Cyclic stretch has been demonstrated to induce proliferative and secretory activities by cultured arterial endothelial and smooth muscle cells, cellular processes that contribute to the development of intimal hyperplasia. A model of an end-to-side anastomosis was developed to examine the hypothesis that regions of the artery at such anastomoses are subjected to facally increased cyclic stretch, which may stimulate the development of intimal hyperplasia. Polytetrafluoroethylene grafts were anastomosed end to side to latex rubber tubes that have elastic properties similar to those of the human femoral artery. Pulse waves with physiologic pressure, rate, and contour were applied, and systolic and diastolic diameters were measured in two planes at longitudinal intervals. Circumferential strain imposed on the latex "artery" was calculated at each interval. Strain imposed perpendicular to the suture line was also measured. Circumferential strain was consistently maximal at a distinct region of the "artery" along the proximal third of the anatomosis (6.0±1.1% vs. 3.3±0.5% at other regions of the "artery"). The maximal strain across the suture line was found at precisely the same region (3.9±0.3% vs. 2.0±0.4%). The anastomotic region of the recipient artery in a distal end-to-side anastomosis is subjected to cyclic circumferential strains two times greater than those experienced by the remainder of the artery. This corresponds to a common location of intimal hyperplasia. Such strains may be a stimulus for intimal hyperplasia.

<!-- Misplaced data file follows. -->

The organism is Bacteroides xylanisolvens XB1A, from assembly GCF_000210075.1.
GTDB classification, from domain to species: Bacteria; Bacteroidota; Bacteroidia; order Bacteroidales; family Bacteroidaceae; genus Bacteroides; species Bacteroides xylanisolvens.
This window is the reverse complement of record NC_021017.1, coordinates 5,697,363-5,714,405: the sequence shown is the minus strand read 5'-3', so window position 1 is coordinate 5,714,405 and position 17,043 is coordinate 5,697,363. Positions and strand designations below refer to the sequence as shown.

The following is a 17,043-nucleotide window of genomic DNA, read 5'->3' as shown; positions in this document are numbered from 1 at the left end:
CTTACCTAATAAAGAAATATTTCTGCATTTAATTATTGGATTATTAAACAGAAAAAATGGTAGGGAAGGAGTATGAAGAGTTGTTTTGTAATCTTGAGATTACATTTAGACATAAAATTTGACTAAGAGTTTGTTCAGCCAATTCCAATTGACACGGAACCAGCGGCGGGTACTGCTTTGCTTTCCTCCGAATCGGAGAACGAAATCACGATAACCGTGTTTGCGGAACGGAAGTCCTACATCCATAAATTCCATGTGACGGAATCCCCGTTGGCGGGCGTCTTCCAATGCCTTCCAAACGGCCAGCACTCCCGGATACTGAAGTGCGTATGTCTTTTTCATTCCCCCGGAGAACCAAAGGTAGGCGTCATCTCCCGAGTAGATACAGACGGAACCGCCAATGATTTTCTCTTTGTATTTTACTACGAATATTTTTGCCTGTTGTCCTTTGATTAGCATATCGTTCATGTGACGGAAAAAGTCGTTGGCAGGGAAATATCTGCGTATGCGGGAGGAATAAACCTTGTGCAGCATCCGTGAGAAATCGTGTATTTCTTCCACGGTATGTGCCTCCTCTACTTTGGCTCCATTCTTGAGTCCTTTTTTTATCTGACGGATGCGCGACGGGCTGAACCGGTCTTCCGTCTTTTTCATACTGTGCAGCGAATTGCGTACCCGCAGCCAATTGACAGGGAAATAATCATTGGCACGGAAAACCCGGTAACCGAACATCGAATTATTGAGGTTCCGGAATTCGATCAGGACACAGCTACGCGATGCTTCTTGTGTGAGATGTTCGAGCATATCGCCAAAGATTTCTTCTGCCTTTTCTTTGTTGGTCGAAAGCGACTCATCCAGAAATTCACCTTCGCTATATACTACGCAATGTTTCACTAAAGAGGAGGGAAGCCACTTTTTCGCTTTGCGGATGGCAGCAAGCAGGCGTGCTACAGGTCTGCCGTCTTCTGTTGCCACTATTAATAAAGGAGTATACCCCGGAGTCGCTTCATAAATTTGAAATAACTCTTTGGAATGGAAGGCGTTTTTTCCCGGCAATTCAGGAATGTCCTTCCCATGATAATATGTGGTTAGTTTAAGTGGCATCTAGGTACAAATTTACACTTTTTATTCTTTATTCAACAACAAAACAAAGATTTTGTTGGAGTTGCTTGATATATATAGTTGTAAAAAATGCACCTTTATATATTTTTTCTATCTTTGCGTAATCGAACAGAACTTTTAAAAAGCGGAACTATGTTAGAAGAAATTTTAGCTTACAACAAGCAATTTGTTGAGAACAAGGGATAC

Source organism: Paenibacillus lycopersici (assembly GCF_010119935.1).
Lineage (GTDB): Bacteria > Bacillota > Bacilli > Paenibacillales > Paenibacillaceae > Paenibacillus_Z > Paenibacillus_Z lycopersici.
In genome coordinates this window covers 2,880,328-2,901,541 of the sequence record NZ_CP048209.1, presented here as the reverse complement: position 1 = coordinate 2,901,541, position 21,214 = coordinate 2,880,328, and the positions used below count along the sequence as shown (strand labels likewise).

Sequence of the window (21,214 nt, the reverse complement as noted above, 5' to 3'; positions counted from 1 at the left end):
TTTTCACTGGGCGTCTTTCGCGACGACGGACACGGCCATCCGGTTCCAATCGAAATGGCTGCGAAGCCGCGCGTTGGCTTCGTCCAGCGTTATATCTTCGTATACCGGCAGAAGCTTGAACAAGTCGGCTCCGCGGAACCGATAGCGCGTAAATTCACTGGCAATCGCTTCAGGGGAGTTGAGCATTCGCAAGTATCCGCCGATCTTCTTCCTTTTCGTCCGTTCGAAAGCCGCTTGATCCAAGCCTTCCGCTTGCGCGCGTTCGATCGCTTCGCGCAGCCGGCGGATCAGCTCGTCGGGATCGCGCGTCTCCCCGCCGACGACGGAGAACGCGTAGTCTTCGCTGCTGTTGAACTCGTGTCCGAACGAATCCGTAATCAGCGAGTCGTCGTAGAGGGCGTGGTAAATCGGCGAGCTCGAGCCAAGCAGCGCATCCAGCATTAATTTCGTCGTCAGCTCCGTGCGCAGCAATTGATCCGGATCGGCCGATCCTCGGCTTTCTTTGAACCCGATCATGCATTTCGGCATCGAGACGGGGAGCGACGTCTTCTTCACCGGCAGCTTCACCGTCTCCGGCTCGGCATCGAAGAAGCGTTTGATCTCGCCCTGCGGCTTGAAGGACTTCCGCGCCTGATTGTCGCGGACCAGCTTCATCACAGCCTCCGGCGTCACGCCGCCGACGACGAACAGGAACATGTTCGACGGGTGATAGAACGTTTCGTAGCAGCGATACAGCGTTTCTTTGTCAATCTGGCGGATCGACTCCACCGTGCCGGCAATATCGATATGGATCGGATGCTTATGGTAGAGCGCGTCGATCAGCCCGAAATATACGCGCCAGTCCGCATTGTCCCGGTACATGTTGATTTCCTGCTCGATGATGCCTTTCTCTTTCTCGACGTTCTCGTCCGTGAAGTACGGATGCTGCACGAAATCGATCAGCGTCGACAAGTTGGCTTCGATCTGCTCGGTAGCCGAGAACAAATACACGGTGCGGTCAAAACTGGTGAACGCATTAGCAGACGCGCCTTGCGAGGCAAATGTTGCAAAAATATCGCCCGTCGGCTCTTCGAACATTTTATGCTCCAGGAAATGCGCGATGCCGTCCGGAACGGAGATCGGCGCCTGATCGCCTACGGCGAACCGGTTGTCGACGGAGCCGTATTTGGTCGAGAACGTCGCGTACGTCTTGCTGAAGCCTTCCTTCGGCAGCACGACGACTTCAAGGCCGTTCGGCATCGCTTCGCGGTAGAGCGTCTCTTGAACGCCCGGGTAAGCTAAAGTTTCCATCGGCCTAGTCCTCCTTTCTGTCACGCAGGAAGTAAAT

ASJC Scopus subject areas
- Cardiology and Cardiovascular Medicine